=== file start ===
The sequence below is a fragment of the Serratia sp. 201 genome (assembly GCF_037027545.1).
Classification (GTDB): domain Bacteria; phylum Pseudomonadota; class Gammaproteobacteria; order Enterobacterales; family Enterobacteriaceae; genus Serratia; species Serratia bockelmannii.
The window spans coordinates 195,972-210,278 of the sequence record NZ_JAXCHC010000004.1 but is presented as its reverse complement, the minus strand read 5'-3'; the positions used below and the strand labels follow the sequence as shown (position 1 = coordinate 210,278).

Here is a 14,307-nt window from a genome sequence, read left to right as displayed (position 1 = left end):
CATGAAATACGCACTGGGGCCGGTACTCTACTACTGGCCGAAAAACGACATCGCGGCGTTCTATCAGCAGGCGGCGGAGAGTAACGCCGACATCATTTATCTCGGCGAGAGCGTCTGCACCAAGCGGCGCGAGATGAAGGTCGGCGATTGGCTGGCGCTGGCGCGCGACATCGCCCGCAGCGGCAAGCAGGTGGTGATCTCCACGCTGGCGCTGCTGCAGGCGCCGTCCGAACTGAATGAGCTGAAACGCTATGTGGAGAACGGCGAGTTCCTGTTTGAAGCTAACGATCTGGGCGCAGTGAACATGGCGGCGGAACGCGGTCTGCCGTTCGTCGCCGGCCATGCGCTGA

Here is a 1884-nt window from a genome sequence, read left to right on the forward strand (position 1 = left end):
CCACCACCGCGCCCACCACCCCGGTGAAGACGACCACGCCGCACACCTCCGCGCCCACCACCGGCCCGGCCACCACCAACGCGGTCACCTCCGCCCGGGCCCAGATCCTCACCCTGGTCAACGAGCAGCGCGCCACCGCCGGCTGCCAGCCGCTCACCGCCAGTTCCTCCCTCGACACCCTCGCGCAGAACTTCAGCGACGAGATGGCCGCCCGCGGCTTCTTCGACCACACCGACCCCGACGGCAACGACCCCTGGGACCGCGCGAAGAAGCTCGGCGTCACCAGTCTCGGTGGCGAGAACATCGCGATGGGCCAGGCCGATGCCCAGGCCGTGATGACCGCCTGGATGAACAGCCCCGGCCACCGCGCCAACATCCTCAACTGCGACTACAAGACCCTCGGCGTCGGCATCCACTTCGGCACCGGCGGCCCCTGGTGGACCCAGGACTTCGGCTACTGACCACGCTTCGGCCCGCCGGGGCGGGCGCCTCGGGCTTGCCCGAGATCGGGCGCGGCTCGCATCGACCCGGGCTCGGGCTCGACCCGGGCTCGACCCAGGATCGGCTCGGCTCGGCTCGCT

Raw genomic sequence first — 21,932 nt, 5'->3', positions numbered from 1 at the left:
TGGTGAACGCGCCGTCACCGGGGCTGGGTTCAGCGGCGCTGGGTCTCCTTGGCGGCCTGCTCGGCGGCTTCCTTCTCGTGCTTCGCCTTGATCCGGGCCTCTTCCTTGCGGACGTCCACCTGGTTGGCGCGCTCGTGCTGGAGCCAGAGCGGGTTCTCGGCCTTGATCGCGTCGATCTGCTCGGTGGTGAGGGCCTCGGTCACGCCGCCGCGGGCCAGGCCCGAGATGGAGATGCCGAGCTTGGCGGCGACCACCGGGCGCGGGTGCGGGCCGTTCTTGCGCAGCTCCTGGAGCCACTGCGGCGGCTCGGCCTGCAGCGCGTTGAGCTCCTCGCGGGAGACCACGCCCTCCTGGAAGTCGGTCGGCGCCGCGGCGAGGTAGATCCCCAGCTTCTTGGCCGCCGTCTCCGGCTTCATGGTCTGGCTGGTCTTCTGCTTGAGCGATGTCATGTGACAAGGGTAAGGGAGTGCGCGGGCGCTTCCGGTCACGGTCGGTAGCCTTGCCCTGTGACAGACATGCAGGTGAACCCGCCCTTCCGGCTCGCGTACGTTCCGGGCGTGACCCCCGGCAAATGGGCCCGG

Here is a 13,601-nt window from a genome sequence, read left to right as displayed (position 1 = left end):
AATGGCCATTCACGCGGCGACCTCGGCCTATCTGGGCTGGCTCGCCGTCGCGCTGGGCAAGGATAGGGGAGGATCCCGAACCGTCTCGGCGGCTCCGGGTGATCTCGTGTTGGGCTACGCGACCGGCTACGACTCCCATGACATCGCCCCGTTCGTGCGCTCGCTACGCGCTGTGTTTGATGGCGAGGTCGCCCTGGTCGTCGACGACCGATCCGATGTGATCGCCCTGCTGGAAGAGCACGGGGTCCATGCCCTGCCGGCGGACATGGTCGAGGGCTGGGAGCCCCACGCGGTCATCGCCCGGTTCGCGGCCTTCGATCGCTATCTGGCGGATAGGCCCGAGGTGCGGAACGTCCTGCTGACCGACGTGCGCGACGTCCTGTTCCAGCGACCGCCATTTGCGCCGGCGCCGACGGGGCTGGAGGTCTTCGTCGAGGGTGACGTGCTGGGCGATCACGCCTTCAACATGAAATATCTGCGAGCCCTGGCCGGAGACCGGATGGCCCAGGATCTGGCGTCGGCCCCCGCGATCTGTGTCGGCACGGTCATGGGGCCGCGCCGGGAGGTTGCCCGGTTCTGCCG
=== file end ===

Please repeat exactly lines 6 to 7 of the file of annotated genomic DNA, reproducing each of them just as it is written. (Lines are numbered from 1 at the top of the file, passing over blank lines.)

Here is a 1884-nt window from a genome sequence, read left to right on the forward strand (position 1 = left end):
CCACCACCGCGCCCACCACCCCGGTGAAGACGACCACGCCGCACACCTCCGCGCCCACCACCGGCCCGGCCACCACCAACGCGGTCACCTCCGCCCGGGCCCAGATCCTCACCCTGGTCAACGAGCAGCGCGCCACCGCCGGCTGCCAGCCGCTCACCGCCAGTTCCTCCCTCGACACCCTCGCGCAGAACTTCAGCGACGAGATGGCCGCCCGCGGCTTCTTCGACCACACCGACCCCGACGGCAACGACCCCTGGGACCGCGCGAAGAAGCTCGGCGTCACCAGTCTCGGTGGCGAGAACATCGCGATGGGCCAGGCCGATGCCCAGGCCGTGATGACCGCCTGGATGAACAGCCCCGGCCACCGCGCCAACATCCTCAACTGCGACTACAAGACCCTCGGCGTCGGCATCCACTTCGGCACCGGCGGCCCCTGGTGGACCCAGGACTTCGGCTACTGACCACGCTTCGGCCCGCCGGGGCGGGCGCCTCGGGCTTGCCCGAGATCGGGCGCGGCTCGCATCGACCCGGGCTCGGGCTCGACCCGGGCTCGACCCAGGATCGGCTCGGCTCGGCTCGCT